My student graciously nodded her head that yes, she did have a good time. But I decided to correct myself.

"I'm glad you had fun, but actually that's not my first priority. My first priority is to teach you about God." I smiled at the two of them. "I'm really looking forward to our year. We're going to be detectives and solve the mystery of Christ's death."

Remembering this conversation as I heard the dad and his boy, I thought about the subtle ways we contradict our own convictions. Like me, that dad probably wants very much for his children to know Jesus and that is one of the reasons that he is in church. And yet, we as parents are in such a habit of asking our kids, "Did you have fun?" that we don't even realize we are reinforcing the wrong idea.

No one wants church to be a turn off for kids, but it isn't meant to be about entertaining them either. As we walked out of church last Sunday, the sermon about worship was fresh in our memories. Our pastor hammered in on the idea that worship is not about pleasing the congregant, it is about pleasing God.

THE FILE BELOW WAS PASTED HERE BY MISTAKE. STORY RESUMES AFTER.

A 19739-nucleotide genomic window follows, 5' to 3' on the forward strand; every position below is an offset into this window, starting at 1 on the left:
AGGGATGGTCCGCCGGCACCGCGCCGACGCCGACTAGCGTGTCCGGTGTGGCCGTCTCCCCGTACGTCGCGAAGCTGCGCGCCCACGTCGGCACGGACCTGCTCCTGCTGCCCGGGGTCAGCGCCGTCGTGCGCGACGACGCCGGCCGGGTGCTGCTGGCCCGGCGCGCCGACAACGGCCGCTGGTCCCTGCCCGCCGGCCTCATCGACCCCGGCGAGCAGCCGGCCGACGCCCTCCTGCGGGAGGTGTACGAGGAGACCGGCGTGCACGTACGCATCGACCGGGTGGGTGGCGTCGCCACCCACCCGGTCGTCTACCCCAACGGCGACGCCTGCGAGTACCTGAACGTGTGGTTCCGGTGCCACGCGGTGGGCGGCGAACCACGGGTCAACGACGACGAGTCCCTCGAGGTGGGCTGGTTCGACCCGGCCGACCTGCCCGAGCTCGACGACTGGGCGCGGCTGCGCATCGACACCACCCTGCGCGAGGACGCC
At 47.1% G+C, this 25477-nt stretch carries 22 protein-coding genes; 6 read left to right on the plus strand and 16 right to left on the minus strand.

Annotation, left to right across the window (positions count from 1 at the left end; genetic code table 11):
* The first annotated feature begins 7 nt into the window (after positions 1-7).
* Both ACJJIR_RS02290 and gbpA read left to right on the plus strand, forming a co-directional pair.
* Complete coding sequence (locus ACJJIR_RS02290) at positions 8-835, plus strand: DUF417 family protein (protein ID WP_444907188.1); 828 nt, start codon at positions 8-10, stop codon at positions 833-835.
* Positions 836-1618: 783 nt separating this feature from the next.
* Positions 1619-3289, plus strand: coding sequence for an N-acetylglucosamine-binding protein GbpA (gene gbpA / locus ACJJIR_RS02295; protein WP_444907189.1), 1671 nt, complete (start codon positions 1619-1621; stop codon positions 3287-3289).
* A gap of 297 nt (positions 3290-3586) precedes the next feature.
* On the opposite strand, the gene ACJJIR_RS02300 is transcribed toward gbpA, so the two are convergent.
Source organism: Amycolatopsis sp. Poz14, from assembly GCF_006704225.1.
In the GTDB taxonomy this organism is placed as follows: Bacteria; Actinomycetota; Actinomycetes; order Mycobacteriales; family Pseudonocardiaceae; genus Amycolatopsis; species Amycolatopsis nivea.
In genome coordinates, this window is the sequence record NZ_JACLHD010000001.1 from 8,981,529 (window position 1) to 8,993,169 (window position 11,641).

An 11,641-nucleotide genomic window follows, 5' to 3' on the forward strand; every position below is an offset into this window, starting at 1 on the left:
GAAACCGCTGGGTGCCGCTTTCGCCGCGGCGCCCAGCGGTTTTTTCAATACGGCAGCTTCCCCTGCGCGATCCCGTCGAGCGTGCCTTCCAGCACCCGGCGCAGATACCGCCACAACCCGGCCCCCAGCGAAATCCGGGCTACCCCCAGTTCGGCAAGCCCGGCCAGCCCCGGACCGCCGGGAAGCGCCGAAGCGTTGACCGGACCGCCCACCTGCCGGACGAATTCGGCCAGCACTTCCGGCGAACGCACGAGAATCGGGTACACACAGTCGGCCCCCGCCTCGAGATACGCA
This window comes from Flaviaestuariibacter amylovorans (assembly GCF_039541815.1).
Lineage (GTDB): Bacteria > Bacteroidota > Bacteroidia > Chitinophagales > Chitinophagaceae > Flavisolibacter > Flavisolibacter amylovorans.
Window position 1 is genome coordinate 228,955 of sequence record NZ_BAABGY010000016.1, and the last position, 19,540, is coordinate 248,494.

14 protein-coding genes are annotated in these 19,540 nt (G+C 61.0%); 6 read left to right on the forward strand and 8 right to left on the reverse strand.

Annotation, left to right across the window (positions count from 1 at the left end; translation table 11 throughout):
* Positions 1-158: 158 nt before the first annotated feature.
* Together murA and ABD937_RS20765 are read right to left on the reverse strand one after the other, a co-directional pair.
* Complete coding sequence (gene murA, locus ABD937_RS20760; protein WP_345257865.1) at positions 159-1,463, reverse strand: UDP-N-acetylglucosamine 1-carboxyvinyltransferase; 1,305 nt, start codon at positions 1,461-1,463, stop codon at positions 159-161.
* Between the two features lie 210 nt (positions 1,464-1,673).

After-church conversations aren't always easy. We ask, "What did you learn about God?" and often the kids give a less-than-thrilling response. Still, we need to fight the urge to wonder if they are having fun and we need to resist the idea that the level of "fun" that they enjoy at church is a helpful measure of the value of the morning.

What do you ask your kids as you head home after church? Are you intentional about following up on what they are learning about God?